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THE BOURNE SUPREMACY

A Wild Ride
Filmmakers also did not shy away from bringing some of the same breathless action that made the first Bourne such a wild ride into this story continuation. Second unit director/stunt coordinator Dan Bradley was brought in to helm, among other things, the challenging cross-continental duel-to-the-death chase sequence between Bourne and Kirill.

"Dan Bradley, our second unit director, is also head of our incredible stunt team responsible for a lot of the great action,” says Matt Damon. The actor notes that the culmination of one chase sequence is his jumping off of Friedrichstrasse Bridge and adds, "The joke I always made was that when you're young, your mother always said, ‘If soand- so told you to jump off a bridge, would you do it?' And you would say, ‘No.' But Dan is actually the one person I would jump off a bridge for…and I did.”

In order to prepare the actors for the slate of Bourne action, Bradley organized an on-set training school outside of Berlin, where they could hone their driving and other key "action star” skills.

Keeping in tone with the filmmakers' overall aim of verisimilitude (in everything from camera work to location choices), the action sequences needed to be organic to the extraordinary situations these ordinary people find themselves in.

"Dan's stuff isn't ‘stunty,' it feels realistic,” comments Frank Marshall, particularly pointing to Bradley's work in the car crash sequence featured in the film Adaptation. "You watch his stuff and you say, ‘Wow, that's what it would really feel like if a truck hit your car from the side.'”

In addition to Bradley's detail-oriented supervision, one of the keys to bringing such reality to the stunt work in Bourne was the utilization of the Go Mobile—a highspeed, low center of gravity, chassis replacement stunt driving camera platform fabricated by Go Stunts, Inc. The Go Mobile's modular bay can accommodate everything from cars and trucks to airplanes and even horse buggies; the bay's height, width and length are fully adjustable, providing a match in height to the actual vehicle(s) in motion—a distinct advantage over the older method of executing tracking shots or talent in a car chase scenario, where low speeds and the raised perspective provided by the process trailer created problems when cutting in high speed, actual stunt vehicle footage. The self-propelled Go Mobile is piloted by a stunt driver from a moveable cockpit, allowing a myriad of camera placement around the car/truck, filming the "driver” (actor) from countless angles. The footage shot captures the very realistic forces exerted on the actor inside a vehicle traveling at high speeds while executing quick turns, fast accelerations and sudden stops—the car appears to be driven in a breathless, reckless fashion, when in fact, it is always within the expert control of the externally mounted stunt driver.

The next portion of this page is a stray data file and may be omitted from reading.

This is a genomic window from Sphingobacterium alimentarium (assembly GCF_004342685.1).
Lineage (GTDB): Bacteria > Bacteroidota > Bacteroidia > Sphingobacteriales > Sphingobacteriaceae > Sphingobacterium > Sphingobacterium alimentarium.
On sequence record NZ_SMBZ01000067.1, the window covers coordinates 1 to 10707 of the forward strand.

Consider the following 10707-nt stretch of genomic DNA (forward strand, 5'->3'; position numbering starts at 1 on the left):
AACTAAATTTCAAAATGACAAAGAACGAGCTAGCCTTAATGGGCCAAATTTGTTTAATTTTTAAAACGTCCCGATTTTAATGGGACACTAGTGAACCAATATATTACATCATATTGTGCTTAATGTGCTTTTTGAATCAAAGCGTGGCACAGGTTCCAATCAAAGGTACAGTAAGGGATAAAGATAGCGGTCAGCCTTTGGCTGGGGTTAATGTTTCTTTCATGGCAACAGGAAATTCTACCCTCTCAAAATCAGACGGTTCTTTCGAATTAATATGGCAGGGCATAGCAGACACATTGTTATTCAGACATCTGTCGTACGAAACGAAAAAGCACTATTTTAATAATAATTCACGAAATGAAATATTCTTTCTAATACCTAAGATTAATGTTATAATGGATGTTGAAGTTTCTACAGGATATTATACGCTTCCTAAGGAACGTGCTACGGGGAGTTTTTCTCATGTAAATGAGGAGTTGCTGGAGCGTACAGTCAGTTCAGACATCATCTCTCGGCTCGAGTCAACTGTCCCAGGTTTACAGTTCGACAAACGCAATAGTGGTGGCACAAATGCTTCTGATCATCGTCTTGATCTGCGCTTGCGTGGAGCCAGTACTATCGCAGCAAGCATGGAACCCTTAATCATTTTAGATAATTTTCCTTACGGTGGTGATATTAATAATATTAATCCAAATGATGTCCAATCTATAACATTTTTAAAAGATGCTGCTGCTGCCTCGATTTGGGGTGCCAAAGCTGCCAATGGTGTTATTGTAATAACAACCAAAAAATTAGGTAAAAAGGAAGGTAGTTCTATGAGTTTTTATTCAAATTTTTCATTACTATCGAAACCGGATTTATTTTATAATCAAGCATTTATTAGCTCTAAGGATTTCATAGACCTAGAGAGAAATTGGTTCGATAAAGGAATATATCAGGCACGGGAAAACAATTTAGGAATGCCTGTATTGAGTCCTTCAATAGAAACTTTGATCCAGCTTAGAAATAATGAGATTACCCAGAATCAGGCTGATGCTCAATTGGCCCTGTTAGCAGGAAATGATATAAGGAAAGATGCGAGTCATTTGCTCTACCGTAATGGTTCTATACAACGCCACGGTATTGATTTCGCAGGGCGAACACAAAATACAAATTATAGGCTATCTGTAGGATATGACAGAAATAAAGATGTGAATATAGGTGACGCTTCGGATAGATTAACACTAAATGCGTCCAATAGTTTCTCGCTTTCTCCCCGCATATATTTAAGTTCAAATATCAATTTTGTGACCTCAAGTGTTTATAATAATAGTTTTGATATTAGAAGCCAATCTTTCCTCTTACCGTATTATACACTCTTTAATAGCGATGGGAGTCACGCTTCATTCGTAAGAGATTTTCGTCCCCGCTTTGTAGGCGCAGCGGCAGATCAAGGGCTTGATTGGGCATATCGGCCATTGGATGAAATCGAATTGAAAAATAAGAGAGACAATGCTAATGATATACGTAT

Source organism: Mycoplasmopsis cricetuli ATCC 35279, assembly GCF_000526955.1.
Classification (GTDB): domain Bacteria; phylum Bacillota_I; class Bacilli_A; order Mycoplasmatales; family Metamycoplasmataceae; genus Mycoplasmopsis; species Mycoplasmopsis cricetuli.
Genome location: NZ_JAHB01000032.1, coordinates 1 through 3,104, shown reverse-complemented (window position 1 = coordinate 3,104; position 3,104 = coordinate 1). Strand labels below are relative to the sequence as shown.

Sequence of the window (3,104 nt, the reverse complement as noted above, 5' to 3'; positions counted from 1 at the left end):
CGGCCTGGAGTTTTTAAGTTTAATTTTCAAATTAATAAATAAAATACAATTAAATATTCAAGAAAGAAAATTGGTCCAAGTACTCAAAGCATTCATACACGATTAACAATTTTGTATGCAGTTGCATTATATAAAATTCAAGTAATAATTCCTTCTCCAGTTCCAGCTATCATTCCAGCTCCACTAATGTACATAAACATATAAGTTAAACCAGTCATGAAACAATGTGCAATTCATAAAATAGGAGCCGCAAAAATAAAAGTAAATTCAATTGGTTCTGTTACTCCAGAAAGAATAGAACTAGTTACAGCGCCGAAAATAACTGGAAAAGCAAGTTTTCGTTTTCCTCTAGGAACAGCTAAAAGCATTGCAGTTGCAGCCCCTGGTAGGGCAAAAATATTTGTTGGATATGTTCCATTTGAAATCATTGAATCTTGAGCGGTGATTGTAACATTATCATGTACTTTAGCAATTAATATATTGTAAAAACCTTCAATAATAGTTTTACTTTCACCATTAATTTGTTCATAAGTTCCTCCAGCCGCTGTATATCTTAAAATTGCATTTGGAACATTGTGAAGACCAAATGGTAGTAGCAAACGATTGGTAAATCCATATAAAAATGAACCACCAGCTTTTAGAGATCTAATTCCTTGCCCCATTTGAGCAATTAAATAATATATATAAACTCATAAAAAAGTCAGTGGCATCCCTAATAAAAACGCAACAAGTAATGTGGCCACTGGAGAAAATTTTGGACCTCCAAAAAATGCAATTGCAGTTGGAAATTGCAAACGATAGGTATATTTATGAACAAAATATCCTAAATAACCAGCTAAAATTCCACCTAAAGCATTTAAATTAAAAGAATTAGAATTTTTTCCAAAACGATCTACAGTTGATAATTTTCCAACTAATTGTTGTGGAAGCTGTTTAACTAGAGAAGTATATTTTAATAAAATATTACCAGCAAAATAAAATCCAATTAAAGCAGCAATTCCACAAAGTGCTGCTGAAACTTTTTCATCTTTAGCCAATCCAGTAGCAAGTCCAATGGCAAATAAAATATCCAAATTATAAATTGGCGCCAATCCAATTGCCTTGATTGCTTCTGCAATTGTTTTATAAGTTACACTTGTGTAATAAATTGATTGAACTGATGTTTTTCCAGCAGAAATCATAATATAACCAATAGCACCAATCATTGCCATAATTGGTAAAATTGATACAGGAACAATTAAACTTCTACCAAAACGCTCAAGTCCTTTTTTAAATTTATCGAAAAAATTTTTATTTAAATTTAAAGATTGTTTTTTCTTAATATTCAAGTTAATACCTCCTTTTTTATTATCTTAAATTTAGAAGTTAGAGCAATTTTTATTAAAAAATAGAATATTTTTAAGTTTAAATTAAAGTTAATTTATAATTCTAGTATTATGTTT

"It really creates a visceral experience,” adds Marshall. So much so, in fact, that Damon claims he "blew the first two takes, because I was having such a blast that I was smiling and yelling the whole time.”

The actor adds, "When I say that I've done some of my own stunts in this film— like some of the underwater work—they're really not stunts. Dan and the team have got everything planned, down to the last detail, it's all incredibly safe. I'm wearing so many guide wires that it's more like an amusement park ride.”

Bradley is quick to counter and says, "Matt's been really amazing on this shoot. There was a lot of underwater work, jumps and driving. We literally spent the first day with him saying, ‘I want you to learn how to feel the car starting to slide and starting to change its weight.' And he just did that for the first few hours and by the end of the day he was driving like a stunt guy, doing 360° turns and spins. The underwater work and the falls were challengi

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